“For a while, we have been talking about the risks that are related to climate change,” Jacquier-Laforge explains. “The sea levels will go up, and therefore insurances will stop insuring certain types of assets close to the shore, for instance. We have rejected coal mining, as the fossil fuel that is not extracted will not be emitted. This type of reasoning, however, is only one side of the equation. We need to look at opportunities, such as in renewable energy, electric vehicles and companies increasing energy efficiency in other ways. Most companies are currently optimising factory processes, and automation is part of it, and minimising energy consumption is at the top of the agenda. Schneider, Siemens and General Electric all compete with innovations in this area. The fund takes positions that will benefit from the transition phase, as well as from those that will enable that transition.”
The team has split the global investment universe into three categories, to structure the investment approach around this idea. First come transition companies, which typically include heavy emitters of CO2 that have embarked in a transition phase. These represent 15% of the overall universe’s market cap. Then come the enablers which develop technologies that make the transition possible and the solution providers which are pure-players either preventing or actively reducing carbon emissions. The latter category is a the core of the Zero Carbon concept, which uses these types of ‘negative carbon’ or ‘avoided emissions’ investments to offset other positions in carbon-emitting companies.
Jacquier-Laforge provides some compelling investment examples to illustrate how his team selects investments among the ‘old generation’ transitioning companies. UPS is one. “This is the type of companies we love,” he starts. “UPS is a major emitter because they are in charge of the last mile. They used a new program, Orion, to optimise the last mile logistics at every step. Thanks to this program, they have reduced traffic, thereby cutting CO2 substantially and generating US$ 400 million in savings. UPS has also signed an agreement with Daimler to provide electric trucks in cities. Hamburg in Germany is only one of many cities banning diesel-related last mile deliveries. With this agreement and the progressive substitution of its fleet, UPS will benefit from being at the forefront of the transition while European cities progressively adopt more stringent regulations on diesel.”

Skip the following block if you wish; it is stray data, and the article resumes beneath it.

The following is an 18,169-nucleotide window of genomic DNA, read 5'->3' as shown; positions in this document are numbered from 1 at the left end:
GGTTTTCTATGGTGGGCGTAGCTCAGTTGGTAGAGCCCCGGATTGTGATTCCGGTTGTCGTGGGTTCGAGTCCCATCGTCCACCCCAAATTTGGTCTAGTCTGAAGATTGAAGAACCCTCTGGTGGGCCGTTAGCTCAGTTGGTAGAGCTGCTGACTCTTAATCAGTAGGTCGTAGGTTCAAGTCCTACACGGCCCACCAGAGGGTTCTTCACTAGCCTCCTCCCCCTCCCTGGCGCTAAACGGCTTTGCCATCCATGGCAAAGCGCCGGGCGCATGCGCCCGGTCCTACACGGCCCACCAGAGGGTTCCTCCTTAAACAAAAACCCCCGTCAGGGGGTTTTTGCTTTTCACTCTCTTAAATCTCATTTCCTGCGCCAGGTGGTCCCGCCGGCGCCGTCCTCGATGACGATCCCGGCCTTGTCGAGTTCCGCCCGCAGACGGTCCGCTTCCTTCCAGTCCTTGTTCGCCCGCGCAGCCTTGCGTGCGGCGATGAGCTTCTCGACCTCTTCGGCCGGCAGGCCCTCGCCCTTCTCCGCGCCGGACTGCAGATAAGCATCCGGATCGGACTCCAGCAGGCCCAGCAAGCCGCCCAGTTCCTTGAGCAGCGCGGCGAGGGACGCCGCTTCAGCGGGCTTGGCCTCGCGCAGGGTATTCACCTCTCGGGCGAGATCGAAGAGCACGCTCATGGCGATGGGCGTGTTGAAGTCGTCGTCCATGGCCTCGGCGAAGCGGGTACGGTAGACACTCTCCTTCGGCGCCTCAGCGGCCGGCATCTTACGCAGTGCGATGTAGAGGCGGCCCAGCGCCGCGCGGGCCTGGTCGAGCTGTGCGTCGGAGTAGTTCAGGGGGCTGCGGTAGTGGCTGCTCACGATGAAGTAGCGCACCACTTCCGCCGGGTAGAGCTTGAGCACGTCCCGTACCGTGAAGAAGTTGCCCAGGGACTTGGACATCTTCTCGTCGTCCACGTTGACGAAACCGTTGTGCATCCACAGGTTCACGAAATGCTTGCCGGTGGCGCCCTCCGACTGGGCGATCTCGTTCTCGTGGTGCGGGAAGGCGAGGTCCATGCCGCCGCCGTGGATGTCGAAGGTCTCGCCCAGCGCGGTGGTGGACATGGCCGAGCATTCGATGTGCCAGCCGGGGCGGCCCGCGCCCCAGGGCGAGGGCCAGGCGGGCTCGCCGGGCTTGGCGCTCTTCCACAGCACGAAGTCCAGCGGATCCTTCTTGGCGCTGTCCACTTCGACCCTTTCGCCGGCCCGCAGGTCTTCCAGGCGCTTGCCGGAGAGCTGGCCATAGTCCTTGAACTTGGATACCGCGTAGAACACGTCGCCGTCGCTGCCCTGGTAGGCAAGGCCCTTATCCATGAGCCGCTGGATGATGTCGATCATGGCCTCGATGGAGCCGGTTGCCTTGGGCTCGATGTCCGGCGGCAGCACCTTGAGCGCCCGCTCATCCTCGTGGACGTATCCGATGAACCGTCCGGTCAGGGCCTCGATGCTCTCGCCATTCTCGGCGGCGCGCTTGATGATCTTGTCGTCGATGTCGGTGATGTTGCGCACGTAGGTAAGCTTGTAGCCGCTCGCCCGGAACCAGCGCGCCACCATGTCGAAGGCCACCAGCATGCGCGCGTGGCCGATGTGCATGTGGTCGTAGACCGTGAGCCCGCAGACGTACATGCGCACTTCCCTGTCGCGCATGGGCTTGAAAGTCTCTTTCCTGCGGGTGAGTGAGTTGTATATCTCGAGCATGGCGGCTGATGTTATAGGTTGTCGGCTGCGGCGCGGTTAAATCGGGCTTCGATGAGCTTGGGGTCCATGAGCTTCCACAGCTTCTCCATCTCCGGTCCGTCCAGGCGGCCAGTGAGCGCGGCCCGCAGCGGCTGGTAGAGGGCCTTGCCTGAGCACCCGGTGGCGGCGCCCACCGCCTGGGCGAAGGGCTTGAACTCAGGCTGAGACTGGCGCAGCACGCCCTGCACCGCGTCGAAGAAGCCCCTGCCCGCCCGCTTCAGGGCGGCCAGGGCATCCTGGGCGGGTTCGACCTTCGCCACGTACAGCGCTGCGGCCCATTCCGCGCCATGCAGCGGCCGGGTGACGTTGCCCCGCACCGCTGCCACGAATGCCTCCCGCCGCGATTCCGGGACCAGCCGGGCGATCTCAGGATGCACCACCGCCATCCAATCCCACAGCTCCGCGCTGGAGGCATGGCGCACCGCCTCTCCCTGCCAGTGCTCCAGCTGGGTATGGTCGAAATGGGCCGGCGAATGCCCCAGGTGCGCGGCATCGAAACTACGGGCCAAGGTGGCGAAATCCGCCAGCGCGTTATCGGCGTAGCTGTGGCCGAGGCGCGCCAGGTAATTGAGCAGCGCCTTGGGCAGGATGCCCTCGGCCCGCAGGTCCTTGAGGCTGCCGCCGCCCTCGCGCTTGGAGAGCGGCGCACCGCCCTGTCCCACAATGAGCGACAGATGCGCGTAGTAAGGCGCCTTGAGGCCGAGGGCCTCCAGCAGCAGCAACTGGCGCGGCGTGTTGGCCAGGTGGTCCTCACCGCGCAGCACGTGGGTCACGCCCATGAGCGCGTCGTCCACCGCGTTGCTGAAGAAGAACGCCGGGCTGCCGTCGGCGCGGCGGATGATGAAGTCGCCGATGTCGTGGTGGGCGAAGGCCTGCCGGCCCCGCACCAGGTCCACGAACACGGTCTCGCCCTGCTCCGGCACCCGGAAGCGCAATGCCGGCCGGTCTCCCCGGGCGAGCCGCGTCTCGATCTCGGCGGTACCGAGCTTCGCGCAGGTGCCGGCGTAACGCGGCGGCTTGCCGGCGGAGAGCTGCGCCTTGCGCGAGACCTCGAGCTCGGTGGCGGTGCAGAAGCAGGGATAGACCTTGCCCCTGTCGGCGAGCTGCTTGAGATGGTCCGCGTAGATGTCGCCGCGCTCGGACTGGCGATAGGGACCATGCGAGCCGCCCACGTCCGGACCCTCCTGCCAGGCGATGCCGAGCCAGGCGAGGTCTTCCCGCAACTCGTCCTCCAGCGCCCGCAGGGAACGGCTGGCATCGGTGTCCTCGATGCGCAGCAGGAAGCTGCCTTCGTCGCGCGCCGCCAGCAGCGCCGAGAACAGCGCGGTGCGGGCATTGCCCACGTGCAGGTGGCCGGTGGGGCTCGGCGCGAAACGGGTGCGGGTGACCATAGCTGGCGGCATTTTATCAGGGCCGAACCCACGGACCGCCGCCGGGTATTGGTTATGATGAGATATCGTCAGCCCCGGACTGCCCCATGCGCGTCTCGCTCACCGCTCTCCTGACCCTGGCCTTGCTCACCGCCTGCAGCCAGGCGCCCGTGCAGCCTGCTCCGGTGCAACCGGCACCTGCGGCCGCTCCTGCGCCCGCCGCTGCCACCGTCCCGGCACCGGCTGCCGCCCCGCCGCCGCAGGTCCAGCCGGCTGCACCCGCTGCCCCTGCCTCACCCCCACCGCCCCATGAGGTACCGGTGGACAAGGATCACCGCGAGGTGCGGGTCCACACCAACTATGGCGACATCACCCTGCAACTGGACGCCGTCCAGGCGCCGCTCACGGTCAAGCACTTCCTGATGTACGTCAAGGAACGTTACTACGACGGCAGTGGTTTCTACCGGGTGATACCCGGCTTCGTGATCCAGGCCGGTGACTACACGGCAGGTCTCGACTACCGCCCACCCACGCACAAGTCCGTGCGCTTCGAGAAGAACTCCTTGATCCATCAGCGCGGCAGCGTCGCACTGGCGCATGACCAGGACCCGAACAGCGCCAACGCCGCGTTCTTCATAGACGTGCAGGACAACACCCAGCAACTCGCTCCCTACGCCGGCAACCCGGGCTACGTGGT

Walmart and VW are other examples Jacquier-Laforge likes to mention, as he knows they will raise eyebrows. “The company’s scores are poor, but ESG is not an absolute score, and we evaluate the evolution of the score more than its current value. VW is a black sheep in the ESG world, as the company misbehaved massively, and it cost them a lot, in financial as well as reputational terms. However, VW will soon likely offer the best electric range of cars available to the public. The outlook is turning. Walmart has a dismal social score, but the overall outlook has been improving thanks to the company’s ‘Gigaton’ program which aims to reduce CO2 emissions in the entire value chain, from supply to final customer.”
Last but not least, La Française is currently developing an index with German Index provider Solactive, based on the cross-section of favourable ESG and carbon scores. “We will be offering the index as an investment in coming weeks, as we have identified the existence of carbon factors. Since mid-2014, we observe a positive correlation between low carbon and positive performance. For us, this corresponds to a factor effect. Is there a correlation between good carbon management and other successful business practices? Or are investors factoring in a real cost of carbon? It is hard to tell, but the evidence is there. Stanford University recently published a report showing that it is possible to extract 3.5-4% performance per annum (excluding management costs) from the carbon factor. This is what we want to provide through an index strategy.”